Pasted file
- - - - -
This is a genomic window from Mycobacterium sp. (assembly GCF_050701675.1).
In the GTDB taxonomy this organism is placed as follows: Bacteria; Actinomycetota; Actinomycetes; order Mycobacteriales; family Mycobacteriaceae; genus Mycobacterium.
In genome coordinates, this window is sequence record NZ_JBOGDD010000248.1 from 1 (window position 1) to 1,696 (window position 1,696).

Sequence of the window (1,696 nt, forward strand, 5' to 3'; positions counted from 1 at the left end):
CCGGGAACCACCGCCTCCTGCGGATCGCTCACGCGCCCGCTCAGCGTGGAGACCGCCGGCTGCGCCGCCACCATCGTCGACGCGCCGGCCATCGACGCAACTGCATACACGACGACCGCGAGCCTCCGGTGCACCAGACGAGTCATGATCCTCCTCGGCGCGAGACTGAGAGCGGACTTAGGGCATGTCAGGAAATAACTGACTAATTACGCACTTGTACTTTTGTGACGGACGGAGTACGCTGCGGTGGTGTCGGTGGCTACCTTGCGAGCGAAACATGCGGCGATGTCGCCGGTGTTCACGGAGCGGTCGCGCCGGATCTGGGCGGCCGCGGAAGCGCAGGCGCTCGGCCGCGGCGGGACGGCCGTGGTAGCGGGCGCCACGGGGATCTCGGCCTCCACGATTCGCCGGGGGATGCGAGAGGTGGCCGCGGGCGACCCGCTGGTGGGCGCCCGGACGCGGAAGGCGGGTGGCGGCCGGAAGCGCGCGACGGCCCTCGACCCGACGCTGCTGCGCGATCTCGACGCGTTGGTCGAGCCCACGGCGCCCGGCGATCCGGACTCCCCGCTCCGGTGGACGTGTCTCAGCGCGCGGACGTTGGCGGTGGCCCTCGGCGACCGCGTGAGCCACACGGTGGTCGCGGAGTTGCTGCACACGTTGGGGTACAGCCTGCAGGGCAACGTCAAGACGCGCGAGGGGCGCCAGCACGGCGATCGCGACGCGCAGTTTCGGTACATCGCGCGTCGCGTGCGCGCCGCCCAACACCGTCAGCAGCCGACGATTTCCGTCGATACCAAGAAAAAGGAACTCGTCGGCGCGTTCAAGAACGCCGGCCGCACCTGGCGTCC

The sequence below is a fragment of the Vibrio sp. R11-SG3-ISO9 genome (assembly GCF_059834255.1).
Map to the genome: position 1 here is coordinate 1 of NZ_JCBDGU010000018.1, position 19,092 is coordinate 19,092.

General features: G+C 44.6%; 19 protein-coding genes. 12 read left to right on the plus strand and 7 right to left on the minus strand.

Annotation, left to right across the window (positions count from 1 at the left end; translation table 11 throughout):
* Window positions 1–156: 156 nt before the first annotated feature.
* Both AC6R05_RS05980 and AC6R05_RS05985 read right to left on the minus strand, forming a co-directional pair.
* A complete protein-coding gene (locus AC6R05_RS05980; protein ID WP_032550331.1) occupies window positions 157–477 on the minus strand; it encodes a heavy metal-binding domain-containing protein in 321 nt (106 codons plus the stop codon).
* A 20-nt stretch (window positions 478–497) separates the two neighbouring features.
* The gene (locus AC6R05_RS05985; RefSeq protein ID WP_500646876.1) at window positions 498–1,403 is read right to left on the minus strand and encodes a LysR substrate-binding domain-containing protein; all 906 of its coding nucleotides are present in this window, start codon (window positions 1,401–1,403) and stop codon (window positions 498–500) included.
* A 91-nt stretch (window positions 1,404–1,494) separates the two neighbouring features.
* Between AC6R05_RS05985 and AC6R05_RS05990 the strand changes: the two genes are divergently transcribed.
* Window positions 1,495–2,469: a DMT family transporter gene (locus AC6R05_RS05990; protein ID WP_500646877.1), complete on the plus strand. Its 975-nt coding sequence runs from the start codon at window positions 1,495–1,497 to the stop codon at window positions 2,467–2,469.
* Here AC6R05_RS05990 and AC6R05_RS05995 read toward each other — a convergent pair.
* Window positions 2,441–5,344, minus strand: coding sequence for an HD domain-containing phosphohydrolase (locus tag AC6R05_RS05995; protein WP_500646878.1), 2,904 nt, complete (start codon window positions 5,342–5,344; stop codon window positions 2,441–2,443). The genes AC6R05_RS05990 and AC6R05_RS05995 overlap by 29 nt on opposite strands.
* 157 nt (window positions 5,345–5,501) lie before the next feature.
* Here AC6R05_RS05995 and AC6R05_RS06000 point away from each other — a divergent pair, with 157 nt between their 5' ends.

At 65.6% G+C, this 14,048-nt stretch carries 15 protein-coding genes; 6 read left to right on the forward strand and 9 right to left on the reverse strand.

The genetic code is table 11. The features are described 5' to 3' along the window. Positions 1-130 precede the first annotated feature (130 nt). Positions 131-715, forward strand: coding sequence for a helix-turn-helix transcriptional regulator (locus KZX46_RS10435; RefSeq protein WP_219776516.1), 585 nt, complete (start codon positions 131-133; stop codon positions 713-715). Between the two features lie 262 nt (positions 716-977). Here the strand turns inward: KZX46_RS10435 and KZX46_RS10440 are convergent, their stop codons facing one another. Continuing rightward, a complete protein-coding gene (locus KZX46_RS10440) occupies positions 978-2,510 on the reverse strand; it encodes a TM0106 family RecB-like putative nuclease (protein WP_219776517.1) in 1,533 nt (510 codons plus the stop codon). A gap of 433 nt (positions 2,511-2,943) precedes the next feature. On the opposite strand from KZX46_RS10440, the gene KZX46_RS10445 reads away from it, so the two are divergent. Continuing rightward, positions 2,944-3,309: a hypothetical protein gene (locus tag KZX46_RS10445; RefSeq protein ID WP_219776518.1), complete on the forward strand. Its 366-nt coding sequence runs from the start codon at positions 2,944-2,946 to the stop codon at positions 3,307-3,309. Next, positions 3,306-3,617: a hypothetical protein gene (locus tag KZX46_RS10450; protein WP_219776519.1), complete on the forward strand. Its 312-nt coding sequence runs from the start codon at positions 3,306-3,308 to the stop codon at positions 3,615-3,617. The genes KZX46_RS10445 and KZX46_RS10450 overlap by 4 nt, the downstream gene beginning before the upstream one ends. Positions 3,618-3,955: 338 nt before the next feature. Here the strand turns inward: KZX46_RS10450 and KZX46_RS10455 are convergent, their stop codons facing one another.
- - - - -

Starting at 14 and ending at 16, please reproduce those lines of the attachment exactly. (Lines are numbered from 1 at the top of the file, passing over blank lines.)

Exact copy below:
* The gene (locus AC6R05_RS05985; RefSeq protein ID WP_500646876.1) at window positions 498–1,403 is read right to left on the minus strand and encodes a LysR substrate-binding domain-containing protein; all 906 of its coding nucleotides are present in this window, start codon (window positions 1,401–1,403) and stop codon (window positions 498–500) included.
* A 91-nt stretch (window positions 1,404–1,494) separates the two neighbouring features.
* Between AC6R05_RS05985 and AC6R05_RS05990 the strand changes: the two genes are divergently transcribed.